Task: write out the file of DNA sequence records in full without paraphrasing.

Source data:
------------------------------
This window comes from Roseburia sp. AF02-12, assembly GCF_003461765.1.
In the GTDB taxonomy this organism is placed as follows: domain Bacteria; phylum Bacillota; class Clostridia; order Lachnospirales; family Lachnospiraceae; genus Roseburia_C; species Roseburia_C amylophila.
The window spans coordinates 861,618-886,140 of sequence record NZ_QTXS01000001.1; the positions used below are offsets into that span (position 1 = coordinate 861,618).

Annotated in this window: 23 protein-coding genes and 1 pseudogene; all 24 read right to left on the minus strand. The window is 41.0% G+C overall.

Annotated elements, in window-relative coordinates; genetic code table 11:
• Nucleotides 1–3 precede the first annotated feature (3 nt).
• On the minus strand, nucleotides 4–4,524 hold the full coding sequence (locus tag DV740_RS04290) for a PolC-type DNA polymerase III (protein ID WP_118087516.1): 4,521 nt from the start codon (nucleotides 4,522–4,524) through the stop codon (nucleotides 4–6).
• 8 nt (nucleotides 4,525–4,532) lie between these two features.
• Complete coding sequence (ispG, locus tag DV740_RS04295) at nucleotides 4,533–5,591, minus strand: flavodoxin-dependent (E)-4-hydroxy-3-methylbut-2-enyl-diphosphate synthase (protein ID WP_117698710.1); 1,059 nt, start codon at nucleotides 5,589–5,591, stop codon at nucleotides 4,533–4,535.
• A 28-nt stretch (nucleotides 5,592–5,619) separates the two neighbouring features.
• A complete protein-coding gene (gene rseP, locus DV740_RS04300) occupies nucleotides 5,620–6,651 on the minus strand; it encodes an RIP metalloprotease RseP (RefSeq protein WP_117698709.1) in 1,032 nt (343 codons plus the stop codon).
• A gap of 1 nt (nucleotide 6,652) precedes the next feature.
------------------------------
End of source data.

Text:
This window comes from Roseburia sp. AF02-12, assembly GCF_003461765.1.
In the GTDB taxonomy this organism is placed as follows: domain Bacteria; phylum Bacillota; class Clostridia; order Lachnospirales; family Lachnospiraceae; genus Roseburia_C; species Roseburia_C amylophila.
The window spans coordinates 861,618-886,140 of sequence record NZ_QTXS01000001.1; the positions used below are offsets into that span (position 1 = coordinate 861,618).

Annotated in this window: 23 protein-coding genes and 1 pseudogene; all 24 read right to left on the minus strand. The window is 41.0% G+C overall.

Annotated elements, in window-relative coordinates; genetic code table 11:
• Nucleotides 1–3 precede the first annotated feature (3 nt).
• On the minus strand, nucleotides 4–4,524 hold the full coding sequence (locus tag DV740_RS04290) for a PolC-type DNA polymerase III (protein ID WP_118087516.1): 4,521 nt from the start codon (nucleotides 4,522–4,524) through the stop codon (nucleotides 4–6).
• 8 nt (nucleotides 4,525–4,532) lie between these two features.
• Complete coding sequence (ispG, locus tag DV740_RS04295) at nucleotides 4,533–5,591, minus strand: flavodoxin-dependent (E)-4-hydroxy-3-methylbut-2-enyl-diphosphate synthase (protein ID WP_117698710.1); 1,059 nt, start codon at nucleotides 5,589–5,591, stop codon at nucleotides 4,533–4,535.
• A 28-nt stretch (nucleotides 5,592–5,619) separates the two neighbouring features.
• A complete protein-coding gene (gene rseP, locus DV740_RS04300) occupies nucleotides 5,620–6,651 on the minus strand; it encodes an RIP metalloprotease RseP (RefSeq protein WP_117698709.1) in 1,032 nt (343 codons plus the stop codon).
• A gap of 1 nt (nucleotide 6,652) precedes the next feature.